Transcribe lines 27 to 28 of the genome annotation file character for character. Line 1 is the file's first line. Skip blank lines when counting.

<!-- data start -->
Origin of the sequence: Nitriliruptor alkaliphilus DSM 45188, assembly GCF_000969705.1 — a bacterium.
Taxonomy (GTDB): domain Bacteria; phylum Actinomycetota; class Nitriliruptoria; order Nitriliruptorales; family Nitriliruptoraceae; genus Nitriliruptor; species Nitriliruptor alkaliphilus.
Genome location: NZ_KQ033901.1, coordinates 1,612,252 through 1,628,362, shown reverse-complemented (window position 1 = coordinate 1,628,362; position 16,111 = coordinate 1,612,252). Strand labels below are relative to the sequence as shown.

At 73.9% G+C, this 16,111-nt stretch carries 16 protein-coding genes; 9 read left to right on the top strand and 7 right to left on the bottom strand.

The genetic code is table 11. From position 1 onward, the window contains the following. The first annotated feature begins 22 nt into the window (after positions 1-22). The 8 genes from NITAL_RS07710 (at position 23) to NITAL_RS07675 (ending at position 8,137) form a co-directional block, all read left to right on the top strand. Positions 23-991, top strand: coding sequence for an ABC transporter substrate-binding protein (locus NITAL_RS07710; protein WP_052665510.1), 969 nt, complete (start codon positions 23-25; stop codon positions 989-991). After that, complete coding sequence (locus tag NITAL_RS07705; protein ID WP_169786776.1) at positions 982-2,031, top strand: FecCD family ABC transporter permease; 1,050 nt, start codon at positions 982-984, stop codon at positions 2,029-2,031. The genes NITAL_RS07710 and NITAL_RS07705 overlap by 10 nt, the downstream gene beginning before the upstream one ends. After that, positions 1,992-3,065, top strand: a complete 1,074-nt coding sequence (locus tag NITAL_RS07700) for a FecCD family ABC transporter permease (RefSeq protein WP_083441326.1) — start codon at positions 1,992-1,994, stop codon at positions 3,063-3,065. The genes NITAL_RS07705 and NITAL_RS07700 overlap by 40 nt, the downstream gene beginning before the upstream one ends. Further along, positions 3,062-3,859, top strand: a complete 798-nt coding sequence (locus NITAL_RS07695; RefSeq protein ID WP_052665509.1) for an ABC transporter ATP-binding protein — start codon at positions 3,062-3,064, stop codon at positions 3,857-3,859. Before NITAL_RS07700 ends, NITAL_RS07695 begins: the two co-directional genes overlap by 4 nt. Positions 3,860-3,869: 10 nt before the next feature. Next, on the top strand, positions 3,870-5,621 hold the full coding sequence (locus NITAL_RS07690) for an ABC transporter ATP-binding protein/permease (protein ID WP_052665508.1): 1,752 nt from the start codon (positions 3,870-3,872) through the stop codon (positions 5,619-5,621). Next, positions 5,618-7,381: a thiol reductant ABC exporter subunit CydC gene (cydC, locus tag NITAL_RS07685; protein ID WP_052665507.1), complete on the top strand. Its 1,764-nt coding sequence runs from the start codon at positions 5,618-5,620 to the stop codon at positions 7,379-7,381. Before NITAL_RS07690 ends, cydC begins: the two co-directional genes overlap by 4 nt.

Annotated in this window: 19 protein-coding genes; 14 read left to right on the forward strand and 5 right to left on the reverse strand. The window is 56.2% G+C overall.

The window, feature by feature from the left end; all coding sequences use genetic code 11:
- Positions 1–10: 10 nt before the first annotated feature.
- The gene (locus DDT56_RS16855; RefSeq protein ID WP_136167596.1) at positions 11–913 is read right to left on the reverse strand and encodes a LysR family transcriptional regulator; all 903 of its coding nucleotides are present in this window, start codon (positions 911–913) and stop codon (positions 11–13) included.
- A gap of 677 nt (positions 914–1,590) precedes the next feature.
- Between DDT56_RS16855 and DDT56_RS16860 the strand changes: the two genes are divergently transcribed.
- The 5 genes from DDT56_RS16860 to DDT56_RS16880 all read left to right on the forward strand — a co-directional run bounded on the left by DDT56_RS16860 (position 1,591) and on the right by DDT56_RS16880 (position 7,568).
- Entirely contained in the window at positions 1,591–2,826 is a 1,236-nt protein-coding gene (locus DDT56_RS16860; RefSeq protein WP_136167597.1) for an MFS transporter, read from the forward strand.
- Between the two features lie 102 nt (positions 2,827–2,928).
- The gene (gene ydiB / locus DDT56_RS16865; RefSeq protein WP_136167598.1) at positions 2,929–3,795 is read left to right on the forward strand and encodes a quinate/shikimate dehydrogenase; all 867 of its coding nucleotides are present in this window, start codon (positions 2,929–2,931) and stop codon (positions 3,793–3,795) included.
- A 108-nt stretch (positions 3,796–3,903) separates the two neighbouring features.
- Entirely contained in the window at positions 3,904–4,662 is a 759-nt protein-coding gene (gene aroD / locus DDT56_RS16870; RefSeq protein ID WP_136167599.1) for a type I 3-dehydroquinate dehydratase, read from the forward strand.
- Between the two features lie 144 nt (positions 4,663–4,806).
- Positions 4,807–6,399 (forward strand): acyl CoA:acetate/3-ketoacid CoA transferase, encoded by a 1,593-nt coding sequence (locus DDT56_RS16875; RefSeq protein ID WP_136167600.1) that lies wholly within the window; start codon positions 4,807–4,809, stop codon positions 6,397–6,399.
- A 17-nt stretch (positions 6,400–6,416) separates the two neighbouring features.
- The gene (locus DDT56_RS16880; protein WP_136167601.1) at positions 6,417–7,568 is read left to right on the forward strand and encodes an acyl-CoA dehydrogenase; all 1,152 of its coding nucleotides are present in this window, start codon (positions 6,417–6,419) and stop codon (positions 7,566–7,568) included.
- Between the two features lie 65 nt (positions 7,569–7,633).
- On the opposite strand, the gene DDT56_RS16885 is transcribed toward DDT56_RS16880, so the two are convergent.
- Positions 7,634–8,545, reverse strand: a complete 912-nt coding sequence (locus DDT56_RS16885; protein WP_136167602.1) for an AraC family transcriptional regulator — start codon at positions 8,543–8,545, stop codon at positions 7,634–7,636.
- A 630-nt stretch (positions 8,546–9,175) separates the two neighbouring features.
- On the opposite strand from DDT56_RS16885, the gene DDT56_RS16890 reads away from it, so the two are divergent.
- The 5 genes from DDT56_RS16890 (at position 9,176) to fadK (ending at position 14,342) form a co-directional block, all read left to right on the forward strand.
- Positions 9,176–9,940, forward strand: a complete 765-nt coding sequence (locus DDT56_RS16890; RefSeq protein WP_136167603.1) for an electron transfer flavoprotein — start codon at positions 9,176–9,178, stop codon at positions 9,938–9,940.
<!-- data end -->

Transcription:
- The 5 genes from DDT56_RS16890 (at position 9,176) to fadK (ending at position 14,342) form a co-directional block, all read left to right on the forward strand.
- Positions 9,176–9,940, forward strand: a complete 765-nt coding sequence (locus DDT56_RS16890; RefSeq protein WP_136167603.1) for an electron transfer flavoprotein — start codon at positions 9,176–9,178, stop codon at positions 9,938–9,940.